Smyth County and Town Of Marion, Virginia Awarded Appalachian Trail Community Distinction
Marion, VA, August 28, 2013 --(PR.com
)-- The Appalachian Trail Conservancy (ATC), along with the Mount Rogers Appalachian Trail Club (MRATC) and the Piedmont Appalachian Trail Hikers (PATH), invite the public to attend the official designation of Smyth County and the town of Marion, Virginia as the newest Appalachian Trail Community™ on September 12th, 2013 at 5:00 p.m. The ceremony will be held at the Marion Regional Farmers Market in Marion and is free and open to the public.
The Appalachian Trail Community™ program was created by the ATC to recognize communities that promote and care for the Appalachian Trail (A.T.). Working with a growing network of trailside community partners, the program supports communities that play a role in advocating the A.T. as a significant local and national asset and as an international icon. The program assists communities by generating tourism and stimulating outdoor recreation while preserving and protecting the A.T.
“The Appalachian Trail Conservancy is proud to celebrate communities that are helping to protect and promote the Appalachian Trail,” said Julie Judkins, community program manager for the ATC. “These new partnerships will increase local stewardship of public lands, support community initiatives for sustainable economic development and conservation planning and support healthy lifestyles for community citizens.”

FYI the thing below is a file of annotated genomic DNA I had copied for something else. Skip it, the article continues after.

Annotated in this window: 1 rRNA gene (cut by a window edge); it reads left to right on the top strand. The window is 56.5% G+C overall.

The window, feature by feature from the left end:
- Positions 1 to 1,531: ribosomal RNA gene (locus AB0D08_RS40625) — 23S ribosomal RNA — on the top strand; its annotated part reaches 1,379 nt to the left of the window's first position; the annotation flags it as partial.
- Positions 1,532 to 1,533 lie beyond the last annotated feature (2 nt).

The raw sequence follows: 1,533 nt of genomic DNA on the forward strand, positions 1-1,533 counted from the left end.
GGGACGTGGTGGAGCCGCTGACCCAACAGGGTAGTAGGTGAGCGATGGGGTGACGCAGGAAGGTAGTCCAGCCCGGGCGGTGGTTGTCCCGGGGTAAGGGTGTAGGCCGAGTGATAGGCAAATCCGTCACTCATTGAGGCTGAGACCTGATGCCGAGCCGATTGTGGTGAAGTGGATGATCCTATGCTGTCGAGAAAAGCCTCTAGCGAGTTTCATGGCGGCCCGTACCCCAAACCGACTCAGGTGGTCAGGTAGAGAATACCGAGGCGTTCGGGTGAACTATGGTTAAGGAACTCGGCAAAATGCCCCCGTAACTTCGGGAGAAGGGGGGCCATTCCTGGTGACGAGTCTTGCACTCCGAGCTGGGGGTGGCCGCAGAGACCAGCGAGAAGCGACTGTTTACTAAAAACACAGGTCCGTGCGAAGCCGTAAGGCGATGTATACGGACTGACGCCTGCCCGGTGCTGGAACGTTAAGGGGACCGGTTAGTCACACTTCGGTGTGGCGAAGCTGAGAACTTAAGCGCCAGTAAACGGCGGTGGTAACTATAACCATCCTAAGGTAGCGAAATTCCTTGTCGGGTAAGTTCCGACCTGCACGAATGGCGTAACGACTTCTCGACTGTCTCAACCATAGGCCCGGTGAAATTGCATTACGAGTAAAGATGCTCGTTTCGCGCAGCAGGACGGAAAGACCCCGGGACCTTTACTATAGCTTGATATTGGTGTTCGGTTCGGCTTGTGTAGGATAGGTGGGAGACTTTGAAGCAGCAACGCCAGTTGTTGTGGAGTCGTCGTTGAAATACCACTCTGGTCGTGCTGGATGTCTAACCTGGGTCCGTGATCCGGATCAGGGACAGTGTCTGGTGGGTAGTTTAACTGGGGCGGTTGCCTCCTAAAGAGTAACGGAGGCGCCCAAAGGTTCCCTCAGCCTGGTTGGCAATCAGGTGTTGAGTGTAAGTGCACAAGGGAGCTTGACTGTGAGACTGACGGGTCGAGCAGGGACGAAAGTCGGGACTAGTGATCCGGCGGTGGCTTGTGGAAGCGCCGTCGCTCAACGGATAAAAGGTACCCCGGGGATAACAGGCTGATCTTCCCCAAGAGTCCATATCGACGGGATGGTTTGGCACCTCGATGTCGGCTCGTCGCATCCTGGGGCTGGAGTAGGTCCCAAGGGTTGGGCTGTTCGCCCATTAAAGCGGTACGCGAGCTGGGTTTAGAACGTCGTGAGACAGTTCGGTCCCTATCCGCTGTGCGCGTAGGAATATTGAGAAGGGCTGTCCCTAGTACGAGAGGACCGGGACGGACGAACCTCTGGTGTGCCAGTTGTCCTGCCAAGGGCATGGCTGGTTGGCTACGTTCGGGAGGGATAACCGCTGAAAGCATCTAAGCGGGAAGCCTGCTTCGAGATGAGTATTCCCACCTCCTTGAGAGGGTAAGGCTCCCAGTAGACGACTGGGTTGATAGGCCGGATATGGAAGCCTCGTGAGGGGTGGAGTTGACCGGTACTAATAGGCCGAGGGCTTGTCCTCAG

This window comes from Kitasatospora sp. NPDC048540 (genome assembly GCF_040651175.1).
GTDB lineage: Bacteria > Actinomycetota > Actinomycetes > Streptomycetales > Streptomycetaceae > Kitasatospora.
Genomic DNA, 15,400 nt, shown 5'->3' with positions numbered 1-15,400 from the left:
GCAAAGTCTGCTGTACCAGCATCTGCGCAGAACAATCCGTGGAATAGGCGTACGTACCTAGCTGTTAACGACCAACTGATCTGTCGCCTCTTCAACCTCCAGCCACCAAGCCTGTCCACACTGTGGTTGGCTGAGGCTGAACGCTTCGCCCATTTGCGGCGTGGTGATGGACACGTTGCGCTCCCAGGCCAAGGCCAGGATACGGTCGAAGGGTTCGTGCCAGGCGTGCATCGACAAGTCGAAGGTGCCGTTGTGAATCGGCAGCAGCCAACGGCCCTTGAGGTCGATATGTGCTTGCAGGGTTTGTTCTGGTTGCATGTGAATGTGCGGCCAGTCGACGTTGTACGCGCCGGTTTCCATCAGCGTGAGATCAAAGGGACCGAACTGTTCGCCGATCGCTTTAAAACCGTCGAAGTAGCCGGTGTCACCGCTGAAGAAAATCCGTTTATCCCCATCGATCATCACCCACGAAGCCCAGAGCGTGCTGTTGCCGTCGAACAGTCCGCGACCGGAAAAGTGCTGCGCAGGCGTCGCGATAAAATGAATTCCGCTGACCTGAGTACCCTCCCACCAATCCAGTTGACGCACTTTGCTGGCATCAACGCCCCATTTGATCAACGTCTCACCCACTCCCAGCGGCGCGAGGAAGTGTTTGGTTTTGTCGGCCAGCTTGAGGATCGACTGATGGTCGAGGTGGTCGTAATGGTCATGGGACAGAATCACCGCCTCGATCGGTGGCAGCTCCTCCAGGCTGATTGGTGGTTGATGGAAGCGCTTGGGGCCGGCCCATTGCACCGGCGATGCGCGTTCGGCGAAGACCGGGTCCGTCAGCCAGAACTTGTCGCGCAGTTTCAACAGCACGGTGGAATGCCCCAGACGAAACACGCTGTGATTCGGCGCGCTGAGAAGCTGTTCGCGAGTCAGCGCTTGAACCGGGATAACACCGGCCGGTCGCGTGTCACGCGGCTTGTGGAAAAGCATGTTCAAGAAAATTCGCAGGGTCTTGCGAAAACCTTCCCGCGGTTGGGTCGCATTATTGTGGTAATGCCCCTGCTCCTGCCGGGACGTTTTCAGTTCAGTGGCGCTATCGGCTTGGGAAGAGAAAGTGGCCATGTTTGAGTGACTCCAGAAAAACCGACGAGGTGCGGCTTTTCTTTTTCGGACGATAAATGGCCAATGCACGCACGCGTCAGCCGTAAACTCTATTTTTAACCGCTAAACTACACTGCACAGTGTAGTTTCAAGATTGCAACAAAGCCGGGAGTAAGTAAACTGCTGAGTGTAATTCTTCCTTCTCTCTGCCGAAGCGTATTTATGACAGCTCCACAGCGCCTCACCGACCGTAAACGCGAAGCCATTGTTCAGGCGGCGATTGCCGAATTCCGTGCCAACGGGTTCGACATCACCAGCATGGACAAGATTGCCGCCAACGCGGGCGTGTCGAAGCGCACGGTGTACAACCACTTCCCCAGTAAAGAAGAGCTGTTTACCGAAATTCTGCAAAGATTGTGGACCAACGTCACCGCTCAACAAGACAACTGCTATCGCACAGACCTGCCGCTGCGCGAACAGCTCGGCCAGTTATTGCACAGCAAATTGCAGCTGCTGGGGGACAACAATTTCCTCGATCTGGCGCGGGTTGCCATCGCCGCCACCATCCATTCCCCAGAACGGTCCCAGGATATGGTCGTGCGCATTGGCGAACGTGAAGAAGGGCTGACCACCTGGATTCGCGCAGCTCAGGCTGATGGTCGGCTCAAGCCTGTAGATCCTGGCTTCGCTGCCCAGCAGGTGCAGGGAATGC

“The Town of Marion is very excited to partner with Smyth County to showcase our abundant natural resources and community spirit with the designation, and we look forward to the opportunities this brings,” said Ken Heath, executive director of community and economic development.
Honored guests and speakers at this event include Wendy Janssen, superintendent of the Appalachian National Scenic Trail; Steve Paradis, former executive director of the ATC; David Helms, mayor of Marion; Wade Blevins, county board chairman; Beth Merz, ranger at Mount Rogers National Recreation Area of the George Washington & Jefferson National Forests; Bill Hurlebaus, vice president of the MRATC; and Anne B. Crockett-Stark, member of the Virginia House of Delegates.
The ATC was founded in 1925 by volunteers and federal officials working to build a continuous footpath along the Appalachian Mountains. The A.T. is a unit of the National Park System, stretching from Georgia to Maine, at approximately 2,180 miles in length. It is the longest hiking-only footpath in the world. Volunteers typically donate more than 220,000 hours of their time doing trail-related work each year, and about 2 to 3 million visitors walk a portion of the A.T. each year.
For more information about the A.T. Community™ program, visit www.appalachiantrail.org/atcommunity.
About the Appalachian Trail Conservancy
The Appalachian Trail Conservancy’s mission is to preserve and manage the Appalachian Trail, ensuring that its vast natural beauty and priceless cultural heritage can be shared and enjoyed today, tomorrow and for centuries to come. For more information about the Appalachian Trail Conservancy, visit www.appalachiantrail.org.